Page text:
Menstrual Cycle Health: What You Need to Know

Your menstrual cycle is more than just a monthly inconvenience. It’s a vital sign of your overall health and well-being. Your cycle can tell you a lot about your hormonal balance, your fertility, your mood, and your risk of certain diseases. In this blog post, we’ll explain some of the basics of menstrual cycle health and how you can take care of it.


What is a normal menstrual cycle?

A normal menstrual cycle is one that is regular, predictable, and painless. The length of a cycle can vary from person to person, but the average is about 28 days. A cycle is measured from the first day of one period to the first day of the next period. A period is the bleeding that occurs when the lining of the uterus (endometrium) is shed. A period usually lasts for 3 to 7 days.

The menstrual cycle is controlled by hormones, mainly estrogen and progesterone. These hormones regulate the growth and release of an egg (ovulation) from the ovaries and the preparation of the uterus for pregnancy. The first half of the cycle, called the follicular phase, is dominated by estrogen. Estrogen stimulates the growth of a follicle that contains an egg and also thickens the endometrium. Around day 14 of the cycle, a surge of luteinizing hormone (LH) triggers ovulation, which is when the egg is released from the ovary and travels to the fallopian tube. The second half of the cycle, called the luteal phase, is dominated by progesterone. Progesterone maintains the endometrium and prepares it for implantation if fertilization occurs. If fertilization does not occur, the levels of estrogen and progesterone drop, causing the endometrium to break down and bleed.

What are some common menstrual problems?

Many people experience some degree of menstrual problems at some point in their lives. Some of the most common ones are:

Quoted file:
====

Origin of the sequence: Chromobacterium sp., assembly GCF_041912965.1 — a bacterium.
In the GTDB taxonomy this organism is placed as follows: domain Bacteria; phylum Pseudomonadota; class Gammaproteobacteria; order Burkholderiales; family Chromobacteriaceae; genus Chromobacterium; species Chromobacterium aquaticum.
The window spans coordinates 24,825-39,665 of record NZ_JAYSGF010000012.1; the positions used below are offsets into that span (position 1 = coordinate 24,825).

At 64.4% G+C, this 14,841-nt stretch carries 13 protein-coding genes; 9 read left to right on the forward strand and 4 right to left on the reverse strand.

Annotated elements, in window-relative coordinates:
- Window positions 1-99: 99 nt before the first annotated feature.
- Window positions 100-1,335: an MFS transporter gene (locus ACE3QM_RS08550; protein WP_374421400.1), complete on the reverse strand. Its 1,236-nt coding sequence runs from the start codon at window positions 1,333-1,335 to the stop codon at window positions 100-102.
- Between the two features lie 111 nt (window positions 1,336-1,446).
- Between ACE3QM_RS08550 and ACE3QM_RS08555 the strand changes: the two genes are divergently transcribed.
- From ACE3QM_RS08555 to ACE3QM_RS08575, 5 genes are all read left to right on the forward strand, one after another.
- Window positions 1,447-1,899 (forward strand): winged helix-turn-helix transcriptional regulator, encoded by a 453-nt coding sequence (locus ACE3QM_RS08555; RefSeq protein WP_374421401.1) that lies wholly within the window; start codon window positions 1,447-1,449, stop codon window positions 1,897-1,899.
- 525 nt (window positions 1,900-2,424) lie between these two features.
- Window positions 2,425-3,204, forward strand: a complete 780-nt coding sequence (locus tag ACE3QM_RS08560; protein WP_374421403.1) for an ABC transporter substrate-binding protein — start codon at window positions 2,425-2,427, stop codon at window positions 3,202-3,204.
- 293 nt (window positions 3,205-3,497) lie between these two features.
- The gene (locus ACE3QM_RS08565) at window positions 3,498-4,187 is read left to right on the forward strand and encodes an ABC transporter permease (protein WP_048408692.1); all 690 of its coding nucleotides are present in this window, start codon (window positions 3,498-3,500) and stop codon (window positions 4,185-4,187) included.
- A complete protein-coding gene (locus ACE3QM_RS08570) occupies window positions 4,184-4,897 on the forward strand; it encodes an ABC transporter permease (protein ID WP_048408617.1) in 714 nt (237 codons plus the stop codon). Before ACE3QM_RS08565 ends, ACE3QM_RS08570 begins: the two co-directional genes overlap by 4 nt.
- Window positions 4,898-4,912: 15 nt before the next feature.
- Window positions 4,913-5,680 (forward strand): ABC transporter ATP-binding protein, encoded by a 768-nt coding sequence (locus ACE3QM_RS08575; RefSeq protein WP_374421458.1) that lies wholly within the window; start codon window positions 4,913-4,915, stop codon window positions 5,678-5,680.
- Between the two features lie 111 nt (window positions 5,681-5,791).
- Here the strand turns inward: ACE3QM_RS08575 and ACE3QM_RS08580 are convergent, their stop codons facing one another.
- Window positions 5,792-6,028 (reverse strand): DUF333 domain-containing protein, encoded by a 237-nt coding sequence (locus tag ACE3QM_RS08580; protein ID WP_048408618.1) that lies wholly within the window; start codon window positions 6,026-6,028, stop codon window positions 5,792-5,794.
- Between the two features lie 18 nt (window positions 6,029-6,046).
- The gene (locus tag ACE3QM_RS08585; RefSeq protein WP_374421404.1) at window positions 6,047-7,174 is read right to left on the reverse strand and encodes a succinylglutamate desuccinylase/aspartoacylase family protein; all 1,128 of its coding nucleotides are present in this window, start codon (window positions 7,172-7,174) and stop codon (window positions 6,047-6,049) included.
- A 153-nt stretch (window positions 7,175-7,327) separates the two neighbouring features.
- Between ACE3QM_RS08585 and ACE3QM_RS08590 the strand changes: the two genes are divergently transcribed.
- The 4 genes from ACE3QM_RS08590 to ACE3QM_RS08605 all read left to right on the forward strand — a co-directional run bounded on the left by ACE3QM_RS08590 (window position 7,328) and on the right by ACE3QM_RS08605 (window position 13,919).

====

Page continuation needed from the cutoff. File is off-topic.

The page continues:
• Dysmenorrhea: This is the medical term for painful periods. It can cause cramps, lower back pain, nausea, vomiting, diarrhea, or headaches. Dysmenorrhea can be primary or secondary. Primary dysmenorrhea is caused by prostaglandins, chemicals that cause uterine contractions and inflammation. Secondary dysmenorrhea is caused by an underlying condition, such as endometriosis, fibroids, or pelvic inflammatory disease.
  • Amenorrhea: This is the absence of periods for more than three months in a row. It can be caused by pregnancy, breastfeeding, menopause, or hormonal imbalances. It can also be a sign of an eating disorder, excessive exercise, stress, or a thyroid problem.
  • Oligomenorrhea: This is when periods are infrequent or irregular, occurring more than 35 days apart. It can be caused by polycystic ovary syndrome (PCOS), stress, weight changes, or hormonal imbalances.
  • Menorrhagia: This is when periods are heavy or prolonged, lasting more than seven days or soaking through more than one pad or tampon per hour. It can be caused by fibroids, polyps, adenomyosis, endometriosis, or bleeding disorders.
  • Premenstrual syndrome (PMS): This is a group of physical and emotional symptoms that occur before a period. They can include bloating, breast tenderness, acne, mood swings, irritability, anxiety, depression, fatigue, or food cravings. PMS affects up to 80% of people who menstruate.
  • Premenstrual dysphoric disorder (PMDD): This is a severe form of PMS that interferes with daily functioning and quality of life. It affects about 5% of people who menstruate. It causes intense mood swings, anger, sadness, hopelessness, suicidal thoughts, difficulty concentrating,
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